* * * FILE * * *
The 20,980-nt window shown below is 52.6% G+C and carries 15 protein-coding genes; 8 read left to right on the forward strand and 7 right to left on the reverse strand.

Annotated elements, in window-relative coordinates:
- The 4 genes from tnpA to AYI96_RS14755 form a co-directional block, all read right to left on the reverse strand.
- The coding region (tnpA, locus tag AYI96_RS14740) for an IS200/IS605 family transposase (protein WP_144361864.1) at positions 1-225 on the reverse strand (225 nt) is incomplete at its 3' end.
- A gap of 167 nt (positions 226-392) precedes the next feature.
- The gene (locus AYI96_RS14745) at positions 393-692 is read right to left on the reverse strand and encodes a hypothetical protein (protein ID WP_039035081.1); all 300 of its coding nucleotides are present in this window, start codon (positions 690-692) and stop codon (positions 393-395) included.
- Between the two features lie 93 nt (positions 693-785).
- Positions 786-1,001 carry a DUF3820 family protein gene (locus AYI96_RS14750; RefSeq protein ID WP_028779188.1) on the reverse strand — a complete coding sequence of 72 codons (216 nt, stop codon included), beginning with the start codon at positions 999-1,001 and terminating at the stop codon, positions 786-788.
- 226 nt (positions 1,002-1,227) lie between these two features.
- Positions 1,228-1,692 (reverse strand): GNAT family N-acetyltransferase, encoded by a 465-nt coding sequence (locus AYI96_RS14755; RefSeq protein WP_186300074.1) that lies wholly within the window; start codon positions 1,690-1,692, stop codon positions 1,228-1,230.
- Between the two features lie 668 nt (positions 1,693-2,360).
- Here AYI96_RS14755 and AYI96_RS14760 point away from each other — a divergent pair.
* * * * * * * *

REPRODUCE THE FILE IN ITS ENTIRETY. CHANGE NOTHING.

The 20,980-nt window shown below is 52.6% G+C and carries 15 protein-coding genes; 8 read left to right on the forward strand and 7 right to left on the reverse strand.

Annotated elements, in window-relative coordinates:
- The 4 genes from tnpA to AYI96_RS14755 form a co-directional block, all read right to left on the reverse strand.
- The coding region (tnpA, locus tag AYI96_RS14740) for an IS200/IS605 family transposase (protein WP_144361864.1) at positions 1-225 on the reverse strand (225 nt) is incomplete at its 3' end.
- A gap of 167 nt (positions 226-392) precedes the next feature.
- The gene (locus AYI96_RS14745) at positions 393-692 is read right to left on the reverse strand and encodes a hypothetical protein (protein ID WP_039035081.1); all 300 of its coding nucleotides are present in this window, start codon (positions 690-692) and stop codon (positions 393-395) included.
- Between the two features lie 93 nt (positions 693-785).
- Positions 786-1,001 carry a DUF3820 family protein gene (locus AYI96_RS14750; RefSeq protein ID WP_028779188.1) on the reverse strand — a complete coding sequence of 72 codons (216 nt, stop codon included), beginning with the start codon at positions 999-1,001 and terminating at the stop codon, positions 786-788.
- 226 nt (positions 1,002-1,227) lie between these two features.
- Positions 1,228-1,692 (reverse strand): GNAT family N-acetyltransferase, encoded by a 465-nt coding sequence (locus AYI96_RS14755; RefSeq protein WP_186300074.1) that lies wholly within the window; start codon positions 1,690-1,692, stop codon positions 1,228-1,230.
- Between the two features lie 668 nt (positions 1,693-2,360).
- Here AYI96_RS14755 and AYI96_RS14760 point away from each other — a divergent pair.